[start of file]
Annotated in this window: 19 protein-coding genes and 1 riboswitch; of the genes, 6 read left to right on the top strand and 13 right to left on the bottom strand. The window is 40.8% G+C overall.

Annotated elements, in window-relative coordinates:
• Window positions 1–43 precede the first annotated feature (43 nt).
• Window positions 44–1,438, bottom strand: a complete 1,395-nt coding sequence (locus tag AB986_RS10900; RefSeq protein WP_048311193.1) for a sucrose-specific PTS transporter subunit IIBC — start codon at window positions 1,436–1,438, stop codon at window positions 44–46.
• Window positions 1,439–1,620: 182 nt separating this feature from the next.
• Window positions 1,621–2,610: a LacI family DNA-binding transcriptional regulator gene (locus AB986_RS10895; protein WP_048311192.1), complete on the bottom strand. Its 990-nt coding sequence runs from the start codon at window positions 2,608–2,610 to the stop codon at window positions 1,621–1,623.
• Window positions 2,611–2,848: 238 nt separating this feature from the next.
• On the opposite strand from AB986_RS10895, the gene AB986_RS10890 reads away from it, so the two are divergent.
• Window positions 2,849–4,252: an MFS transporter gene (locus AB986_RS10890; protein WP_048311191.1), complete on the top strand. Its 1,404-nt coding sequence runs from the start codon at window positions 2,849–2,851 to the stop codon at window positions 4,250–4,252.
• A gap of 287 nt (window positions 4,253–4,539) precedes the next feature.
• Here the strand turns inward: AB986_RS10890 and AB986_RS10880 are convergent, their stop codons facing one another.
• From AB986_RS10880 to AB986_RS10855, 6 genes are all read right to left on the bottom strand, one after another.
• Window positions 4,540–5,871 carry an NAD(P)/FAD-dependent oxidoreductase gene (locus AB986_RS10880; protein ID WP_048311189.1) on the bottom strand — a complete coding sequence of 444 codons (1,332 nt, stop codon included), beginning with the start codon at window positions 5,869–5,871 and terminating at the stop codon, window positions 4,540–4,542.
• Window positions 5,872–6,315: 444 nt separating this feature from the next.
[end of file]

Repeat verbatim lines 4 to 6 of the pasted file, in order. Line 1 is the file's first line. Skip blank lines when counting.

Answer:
• Window positions 44–1,438, bottom strand: a complete 1,395-nt coding sequence (locus tag AB986_RS10900; RefSeq protein WP_048311193.1) for a sucrose-specific PTS transporter subunit IIBC — start codon at window positions 1,436–1,438, stop codon at window positions 44–46.
• Window positions 1,439–1,620: 182 nt separating this feature from the next.
• Window positions 1,621–2,610: a LacI family DNA-binding transcriptional regulator gene (locus AB986_RS10895; protein WP_048311192.1), complete on the bottom strand. Its 990-nt coding sequence runs from the start codon at window positions 2,608–2,610 to the stop codon at window positions 1,621–1,623.